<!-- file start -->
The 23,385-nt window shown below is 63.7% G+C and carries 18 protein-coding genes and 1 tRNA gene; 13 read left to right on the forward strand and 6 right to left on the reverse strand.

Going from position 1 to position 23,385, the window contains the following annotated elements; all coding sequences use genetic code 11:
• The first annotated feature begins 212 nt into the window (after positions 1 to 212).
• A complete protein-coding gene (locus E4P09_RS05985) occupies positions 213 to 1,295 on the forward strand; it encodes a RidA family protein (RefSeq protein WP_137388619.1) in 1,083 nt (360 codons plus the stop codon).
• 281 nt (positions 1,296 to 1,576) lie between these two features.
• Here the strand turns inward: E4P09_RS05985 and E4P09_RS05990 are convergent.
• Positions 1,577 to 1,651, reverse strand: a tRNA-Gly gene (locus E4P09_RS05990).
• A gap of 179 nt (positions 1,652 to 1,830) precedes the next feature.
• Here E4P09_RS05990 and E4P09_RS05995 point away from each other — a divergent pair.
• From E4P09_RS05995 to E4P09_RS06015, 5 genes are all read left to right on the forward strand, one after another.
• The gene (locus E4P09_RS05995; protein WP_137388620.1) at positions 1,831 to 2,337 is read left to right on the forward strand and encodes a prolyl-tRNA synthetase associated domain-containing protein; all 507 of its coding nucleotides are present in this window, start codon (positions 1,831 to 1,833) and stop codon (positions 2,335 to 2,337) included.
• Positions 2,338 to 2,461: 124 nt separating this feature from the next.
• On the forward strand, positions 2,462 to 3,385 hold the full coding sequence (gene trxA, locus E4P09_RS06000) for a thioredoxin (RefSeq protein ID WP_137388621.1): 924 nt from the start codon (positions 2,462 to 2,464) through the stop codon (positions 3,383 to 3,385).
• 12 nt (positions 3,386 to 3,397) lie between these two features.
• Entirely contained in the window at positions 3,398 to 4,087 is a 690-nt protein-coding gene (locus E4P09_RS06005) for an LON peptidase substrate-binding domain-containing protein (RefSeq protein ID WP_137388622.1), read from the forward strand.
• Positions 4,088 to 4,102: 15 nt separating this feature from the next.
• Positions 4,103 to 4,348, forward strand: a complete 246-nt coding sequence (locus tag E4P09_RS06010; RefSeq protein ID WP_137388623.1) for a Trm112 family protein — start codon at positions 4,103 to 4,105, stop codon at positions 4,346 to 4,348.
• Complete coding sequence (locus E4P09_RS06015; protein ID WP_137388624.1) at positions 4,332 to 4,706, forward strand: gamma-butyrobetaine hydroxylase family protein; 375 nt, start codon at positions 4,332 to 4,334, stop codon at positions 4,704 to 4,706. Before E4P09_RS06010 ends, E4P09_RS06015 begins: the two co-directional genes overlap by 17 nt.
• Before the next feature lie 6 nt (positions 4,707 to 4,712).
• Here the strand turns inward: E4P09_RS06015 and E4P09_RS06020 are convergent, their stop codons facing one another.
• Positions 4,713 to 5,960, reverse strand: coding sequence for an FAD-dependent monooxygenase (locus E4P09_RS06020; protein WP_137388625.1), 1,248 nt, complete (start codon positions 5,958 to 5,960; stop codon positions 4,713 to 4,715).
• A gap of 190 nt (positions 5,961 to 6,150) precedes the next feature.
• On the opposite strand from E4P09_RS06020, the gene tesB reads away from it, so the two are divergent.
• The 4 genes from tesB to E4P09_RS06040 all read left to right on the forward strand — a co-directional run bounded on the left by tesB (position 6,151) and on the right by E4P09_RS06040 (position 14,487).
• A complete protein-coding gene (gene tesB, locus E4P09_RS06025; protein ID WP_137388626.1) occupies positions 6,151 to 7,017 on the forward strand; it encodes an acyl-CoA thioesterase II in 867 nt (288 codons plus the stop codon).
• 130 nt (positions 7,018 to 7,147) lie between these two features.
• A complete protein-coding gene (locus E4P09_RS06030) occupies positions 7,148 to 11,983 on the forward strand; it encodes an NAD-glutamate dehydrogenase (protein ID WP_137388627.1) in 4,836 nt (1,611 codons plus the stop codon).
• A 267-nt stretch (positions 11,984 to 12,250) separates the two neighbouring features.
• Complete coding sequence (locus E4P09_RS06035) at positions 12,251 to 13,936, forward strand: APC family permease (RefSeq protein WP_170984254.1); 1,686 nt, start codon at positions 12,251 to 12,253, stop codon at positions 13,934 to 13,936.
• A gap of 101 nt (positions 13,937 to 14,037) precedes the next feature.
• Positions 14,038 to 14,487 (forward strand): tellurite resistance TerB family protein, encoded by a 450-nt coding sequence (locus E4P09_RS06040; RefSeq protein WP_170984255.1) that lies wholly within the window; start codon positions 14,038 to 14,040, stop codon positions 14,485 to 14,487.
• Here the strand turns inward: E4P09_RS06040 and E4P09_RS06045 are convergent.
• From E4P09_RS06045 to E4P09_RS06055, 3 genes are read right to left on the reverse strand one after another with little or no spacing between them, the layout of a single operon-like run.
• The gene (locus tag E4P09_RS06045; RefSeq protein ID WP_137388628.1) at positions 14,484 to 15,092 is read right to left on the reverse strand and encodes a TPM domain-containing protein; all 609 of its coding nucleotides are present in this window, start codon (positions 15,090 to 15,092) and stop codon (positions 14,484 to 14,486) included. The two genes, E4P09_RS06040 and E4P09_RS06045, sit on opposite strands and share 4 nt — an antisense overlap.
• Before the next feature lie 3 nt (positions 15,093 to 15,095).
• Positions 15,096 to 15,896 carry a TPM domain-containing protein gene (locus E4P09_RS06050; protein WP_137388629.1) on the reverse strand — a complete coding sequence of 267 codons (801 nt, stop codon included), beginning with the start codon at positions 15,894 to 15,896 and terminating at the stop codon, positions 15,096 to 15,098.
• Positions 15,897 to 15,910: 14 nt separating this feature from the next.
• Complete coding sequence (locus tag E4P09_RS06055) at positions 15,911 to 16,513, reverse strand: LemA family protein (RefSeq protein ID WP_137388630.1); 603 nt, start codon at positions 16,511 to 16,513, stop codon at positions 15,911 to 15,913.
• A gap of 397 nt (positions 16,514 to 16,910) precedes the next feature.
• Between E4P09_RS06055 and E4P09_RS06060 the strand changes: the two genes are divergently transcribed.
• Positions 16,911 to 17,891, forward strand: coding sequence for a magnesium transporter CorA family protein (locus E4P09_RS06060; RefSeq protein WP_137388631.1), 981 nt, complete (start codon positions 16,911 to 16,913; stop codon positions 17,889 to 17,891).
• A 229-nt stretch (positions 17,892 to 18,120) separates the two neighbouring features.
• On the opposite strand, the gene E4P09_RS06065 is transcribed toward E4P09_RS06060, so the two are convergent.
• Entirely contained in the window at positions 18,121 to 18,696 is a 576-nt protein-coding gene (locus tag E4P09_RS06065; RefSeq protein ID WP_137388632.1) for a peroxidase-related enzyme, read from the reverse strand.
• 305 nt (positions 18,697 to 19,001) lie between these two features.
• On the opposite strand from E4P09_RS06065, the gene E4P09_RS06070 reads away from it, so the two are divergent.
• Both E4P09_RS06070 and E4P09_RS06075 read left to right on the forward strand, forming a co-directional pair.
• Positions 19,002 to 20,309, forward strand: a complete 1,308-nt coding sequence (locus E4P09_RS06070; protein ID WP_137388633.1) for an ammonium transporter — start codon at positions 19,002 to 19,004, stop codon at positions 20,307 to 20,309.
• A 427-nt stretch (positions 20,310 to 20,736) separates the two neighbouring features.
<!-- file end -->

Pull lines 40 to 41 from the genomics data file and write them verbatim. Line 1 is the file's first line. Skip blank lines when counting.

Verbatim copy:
• Between E4P09_RS06055 and E4P09_RS06060 the strand changes: the two genes are divergently transcribed.
• Positions 16,911 to 17,891, forward strand: coding sequence for a magnesium transporter CorA family protein (locus E4P09_RS06060; RefSeq protein WP_137388631.1), 981 nt, complete (start codon positions 16,911 to 16,913; stop codon positions 17,889 to 17,891).